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"The Tech Rep" By James Michener; Continued:

"It was on ordeal. A newspaperman, who had come upon the unit when it was one day out of Hungnam, wrote a glowing account of the bravery these men were exhibiting even then. He could only guess what it must have been like further north. The high command made Holt a captain. It was of this experience that he once told me, I OWE MY LIFE TO SERGEANT SCHUMPETER, for apparently when the days and nights of the retreat became intolerable-truly more than one man could bear-he had recalled the bellowed advice of Schumpeter: KEEP YOUR MEN TOGETHER. KEEP TO THE HIGH GROUND EVEN IF IT KILLS YOU. IN FREEZING WEATHER WRAP A CLOTH AROUND YOUR BREECHLOCK AT NIGHT. DON'T BOTHER TO MELT SNOW TO DRINK IT. EAT THE SNOW. YOU'LL GET THE WATER. And so on, through the litany of accumulated experience that runs a straight line back to Hannibal and Scipio.

When the memory of the disaster had faded, masked as much as possible by clear propaganda releases, the agencies of public opinion swung into action to convert the Hungnam retreat into victory.
The riposte of a marine colonel was widely broadcast: RETREAT, HELL. WE'RE ADVANCING IN A NEW DIRECTION. Even a movie was made with that title, its flamboyant heroism sparking a new faith in the marines. It now became fashionable to speak of the retreat as a glorious feat of arms, planned for in advance and proving the superiority of American troops.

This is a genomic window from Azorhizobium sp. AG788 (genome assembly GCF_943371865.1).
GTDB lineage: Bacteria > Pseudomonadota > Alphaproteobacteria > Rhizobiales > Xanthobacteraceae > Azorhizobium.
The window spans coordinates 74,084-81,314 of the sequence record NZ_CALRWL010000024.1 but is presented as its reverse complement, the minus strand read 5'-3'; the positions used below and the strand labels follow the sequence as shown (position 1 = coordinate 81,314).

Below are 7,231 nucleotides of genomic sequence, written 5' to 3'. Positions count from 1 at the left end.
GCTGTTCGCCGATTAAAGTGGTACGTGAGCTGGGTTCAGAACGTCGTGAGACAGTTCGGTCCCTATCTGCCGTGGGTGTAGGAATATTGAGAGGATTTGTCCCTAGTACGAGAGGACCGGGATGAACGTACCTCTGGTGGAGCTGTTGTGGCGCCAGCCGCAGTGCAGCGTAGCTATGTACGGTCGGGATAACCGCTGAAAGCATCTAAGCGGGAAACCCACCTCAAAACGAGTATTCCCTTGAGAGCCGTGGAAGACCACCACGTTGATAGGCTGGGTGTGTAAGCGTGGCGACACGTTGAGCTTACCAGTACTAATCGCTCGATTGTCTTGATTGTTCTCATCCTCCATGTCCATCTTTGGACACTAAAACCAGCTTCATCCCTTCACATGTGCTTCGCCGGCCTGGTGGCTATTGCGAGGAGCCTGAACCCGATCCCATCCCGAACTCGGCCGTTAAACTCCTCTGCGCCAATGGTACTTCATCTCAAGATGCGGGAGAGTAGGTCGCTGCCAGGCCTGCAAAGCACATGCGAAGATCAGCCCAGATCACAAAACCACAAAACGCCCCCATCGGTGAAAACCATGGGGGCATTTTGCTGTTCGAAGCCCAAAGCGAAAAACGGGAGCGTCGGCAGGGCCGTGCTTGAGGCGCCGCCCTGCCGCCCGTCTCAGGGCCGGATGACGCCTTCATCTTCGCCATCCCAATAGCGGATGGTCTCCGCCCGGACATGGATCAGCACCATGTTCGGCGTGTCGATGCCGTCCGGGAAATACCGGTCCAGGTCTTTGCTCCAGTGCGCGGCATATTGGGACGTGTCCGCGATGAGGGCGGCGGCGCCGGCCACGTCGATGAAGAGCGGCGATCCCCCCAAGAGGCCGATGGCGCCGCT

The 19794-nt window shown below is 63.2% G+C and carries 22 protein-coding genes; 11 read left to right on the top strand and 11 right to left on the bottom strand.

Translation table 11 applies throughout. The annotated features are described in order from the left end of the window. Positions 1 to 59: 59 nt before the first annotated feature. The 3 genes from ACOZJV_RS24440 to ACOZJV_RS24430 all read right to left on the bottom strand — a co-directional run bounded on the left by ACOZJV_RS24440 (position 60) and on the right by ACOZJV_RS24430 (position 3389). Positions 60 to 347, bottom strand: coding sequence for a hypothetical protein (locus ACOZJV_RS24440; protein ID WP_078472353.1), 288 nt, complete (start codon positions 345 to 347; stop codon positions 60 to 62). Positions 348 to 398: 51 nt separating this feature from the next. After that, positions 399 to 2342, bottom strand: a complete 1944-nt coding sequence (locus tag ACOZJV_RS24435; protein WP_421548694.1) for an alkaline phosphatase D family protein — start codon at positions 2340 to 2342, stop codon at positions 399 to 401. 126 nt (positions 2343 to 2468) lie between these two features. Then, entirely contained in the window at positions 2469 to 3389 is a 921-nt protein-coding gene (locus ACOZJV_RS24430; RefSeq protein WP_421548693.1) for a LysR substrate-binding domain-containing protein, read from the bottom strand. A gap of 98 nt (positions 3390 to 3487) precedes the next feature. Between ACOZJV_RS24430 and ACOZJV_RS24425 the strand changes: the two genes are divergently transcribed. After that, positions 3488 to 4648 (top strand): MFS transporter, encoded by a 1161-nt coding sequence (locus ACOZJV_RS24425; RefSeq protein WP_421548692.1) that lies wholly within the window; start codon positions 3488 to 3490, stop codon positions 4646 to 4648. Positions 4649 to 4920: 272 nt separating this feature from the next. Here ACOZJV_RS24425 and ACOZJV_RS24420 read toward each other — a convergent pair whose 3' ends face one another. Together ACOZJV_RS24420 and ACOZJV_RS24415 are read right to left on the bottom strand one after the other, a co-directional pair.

Holt knew different. It was a disaster, a crushing defeat. An ill-led and ill-prepared American army had been overwhelmed by a well-led and well-prepared Chinese army, and if there was any glory in the affair, one had to fall back upon strange definitions to substantiate it. Heroism, yes. Glory, no. Unless there is glory in completely botching a job and escaping with more men than chance would have dictated.

In later years Holt tried to get his Korean experience into focus. The fact that it had been so sorely mismanaged did not disqualify the marines. They were following orders, and although they did look pathetic when the Chinese hit, they had quickly reestablished themselves and had even shown a certain grandeur in their ability to absorb defeat and still withdraw in order and not in a rout. In Holt's reappraisal the ordinary marine did not suffer."

To be continued:

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